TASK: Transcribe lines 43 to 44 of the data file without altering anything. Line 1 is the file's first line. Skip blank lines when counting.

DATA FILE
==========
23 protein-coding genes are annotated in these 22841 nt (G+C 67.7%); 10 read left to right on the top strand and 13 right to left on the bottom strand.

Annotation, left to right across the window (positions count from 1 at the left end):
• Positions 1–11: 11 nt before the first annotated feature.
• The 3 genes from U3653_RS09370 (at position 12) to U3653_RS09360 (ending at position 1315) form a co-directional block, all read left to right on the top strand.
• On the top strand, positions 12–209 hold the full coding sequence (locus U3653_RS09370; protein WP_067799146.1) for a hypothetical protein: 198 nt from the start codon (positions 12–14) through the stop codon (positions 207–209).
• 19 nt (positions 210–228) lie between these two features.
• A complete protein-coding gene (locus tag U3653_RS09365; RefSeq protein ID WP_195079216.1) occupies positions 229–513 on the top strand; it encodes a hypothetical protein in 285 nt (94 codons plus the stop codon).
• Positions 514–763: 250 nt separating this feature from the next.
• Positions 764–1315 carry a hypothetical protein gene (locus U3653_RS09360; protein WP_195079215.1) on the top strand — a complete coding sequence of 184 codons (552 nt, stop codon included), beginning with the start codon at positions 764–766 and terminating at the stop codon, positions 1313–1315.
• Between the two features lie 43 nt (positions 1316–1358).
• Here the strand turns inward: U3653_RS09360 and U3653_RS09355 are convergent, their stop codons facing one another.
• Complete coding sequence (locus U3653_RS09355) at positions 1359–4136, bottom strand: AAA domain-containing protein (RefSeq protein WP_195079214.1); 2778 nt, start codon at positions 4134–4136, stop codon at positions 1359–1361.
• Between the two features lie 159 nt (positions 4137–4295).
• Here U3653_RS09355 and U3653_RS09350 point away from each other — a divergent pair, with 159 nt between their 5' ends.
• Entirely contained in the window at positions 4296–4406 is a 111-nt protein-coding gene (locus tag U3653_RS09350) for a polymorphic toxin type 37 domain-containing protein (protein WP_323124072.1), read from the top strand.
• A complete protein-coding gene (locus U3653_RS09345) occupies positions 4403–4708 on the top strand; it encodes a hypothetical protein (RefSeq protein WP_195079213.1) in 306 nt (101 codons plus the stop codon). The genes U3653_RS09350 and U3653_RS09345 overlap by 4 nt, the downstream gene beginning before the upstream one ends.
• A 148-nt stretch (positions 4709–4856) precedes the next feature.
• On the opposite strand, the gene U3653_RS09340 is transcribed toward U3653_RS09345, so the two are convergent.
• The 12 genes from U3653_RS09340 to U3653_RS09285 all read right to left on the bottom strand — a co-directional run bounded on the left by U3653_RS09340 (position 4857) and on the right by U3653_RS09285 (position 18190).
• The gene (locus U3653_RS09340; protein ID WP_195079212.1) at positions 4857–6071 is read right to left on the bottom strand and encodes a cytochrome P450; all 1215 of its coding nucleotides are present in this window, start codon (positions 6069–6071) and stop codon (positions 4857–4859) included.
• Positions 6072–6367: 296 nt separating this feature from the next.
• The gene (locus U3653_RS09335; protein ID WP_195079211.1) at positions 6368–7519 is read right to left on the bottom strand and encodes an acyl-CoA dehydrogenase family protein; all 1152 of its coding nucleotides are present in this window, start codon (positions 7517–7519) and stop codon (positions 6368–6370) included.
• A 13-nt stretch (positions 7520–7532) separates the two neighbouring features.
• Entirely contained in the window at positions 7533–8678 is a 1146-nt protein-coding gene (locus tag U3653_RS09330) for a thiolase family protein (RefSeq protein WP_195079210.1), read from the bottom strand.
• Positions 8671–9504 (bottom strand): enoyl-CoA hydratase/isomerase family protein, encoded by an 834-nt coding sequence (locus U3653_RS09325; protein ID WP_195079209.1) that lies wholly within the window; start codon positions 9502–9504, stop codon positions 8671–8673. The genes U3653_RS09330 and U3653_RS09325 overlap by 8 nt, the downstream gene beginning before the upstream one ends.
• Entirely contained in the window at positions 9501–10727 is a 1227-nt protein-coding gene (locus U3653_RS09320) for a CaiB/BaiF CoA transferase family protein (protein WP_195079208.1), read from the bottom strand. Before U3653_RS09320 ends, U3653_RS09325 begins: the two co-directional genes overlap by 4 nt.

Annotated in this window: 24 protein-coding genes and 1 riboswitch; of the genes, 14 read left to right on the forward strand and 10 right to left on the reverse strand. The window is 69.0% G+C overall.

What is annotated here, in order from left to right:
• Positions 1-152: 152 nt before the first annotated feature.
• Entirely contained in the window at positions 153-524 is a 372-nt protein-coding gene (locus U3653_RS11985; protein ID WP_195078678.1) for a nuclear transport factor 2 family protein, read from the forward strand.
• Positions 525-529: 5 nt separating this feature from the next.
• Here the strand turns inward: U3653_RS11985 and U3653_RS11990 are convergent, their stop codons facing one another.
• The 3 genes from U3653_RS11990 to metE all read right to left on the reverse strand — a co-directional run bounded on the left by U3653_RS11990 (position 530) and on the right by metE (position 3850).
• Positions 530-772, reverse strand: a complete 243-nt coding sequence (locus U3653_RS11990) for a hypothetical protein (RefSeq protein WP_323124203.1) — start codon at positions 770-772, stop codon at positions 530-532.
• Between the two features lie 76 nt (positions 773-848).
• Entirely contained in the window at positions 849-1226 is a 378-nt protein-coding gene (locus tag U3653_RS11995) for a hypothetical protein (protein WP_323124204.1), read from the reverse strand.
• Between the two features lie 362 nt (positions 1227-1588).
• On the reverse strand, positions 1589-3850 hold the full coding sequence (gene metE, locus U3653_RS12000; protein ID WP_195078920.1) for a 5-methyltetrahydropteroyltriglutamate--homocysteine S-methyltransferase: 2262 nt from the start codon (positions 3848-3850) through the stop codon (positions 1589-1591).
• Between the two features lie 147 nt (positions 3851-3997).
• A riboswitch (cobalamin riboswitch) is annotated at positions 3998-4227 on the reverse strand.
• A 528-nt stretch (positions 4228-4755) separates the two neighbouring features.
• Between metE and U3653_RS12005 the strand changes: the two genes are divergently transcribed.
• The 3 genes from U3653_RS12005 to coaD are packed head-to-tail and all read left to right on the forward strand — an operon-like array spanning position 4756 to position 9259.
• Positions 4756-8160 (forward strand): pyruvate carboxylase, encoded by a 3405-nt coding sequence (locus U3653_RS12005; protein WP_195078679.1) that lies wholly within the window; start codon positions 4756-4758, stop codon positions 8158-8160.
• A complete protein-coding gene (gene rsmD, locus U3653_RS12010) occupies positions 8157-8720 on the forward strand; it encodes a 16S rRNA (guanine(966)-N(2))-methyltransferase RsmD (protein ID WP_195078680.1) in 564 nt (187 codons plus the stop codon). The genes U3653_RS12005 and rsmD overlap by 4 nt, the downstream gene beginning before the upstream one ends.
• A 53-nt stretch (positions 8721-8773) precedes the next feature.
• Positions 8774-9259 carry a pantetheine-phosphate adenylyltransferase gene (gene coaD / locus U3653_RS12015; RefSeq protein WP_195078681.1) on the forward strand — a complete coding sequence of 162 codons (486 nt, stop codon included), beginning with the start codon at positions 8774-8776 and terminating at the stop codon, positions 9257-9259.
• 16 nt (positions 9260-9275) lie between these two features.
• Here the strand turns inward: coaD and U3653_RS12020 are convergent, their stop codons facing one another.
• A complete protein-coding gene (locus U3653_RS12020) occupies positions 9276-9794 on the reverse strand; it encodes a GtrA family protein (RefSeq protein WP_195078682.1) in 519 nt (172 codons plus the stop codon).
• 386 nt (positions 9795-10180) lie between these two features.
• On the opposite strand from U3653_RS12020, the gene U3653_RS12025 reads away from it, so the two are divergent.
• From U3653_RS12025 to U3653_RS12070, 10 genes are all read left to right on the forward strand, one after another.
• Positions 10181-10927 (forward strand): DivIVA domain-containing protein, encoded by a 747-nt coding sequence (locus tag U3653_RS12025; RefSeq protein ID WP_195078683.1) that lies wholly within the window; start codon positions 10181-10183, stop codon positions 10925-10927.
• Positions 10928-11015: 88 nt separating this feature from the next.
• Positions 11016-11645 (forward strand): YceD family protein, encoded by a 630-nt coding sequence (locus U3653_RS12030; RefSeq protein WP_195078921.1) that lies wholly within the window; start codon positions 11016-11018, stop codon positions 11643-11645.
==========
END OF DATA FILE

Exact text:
• The 3 genes from U3653_RS12005 to coaD are packed head-to-tail and all read left to right on the forward strand — an operon-like array spanning position 4756 to position 9259.
• Positions 4756-8160 (forward strand): pyruvate carboxylase, encoded by a 3405-nt coding sequence (locus U3653_RS12005; protein WP_195078679.1) that lies wholly within the window; start codon positions 4756-4758, stop codon positions 8158-8160.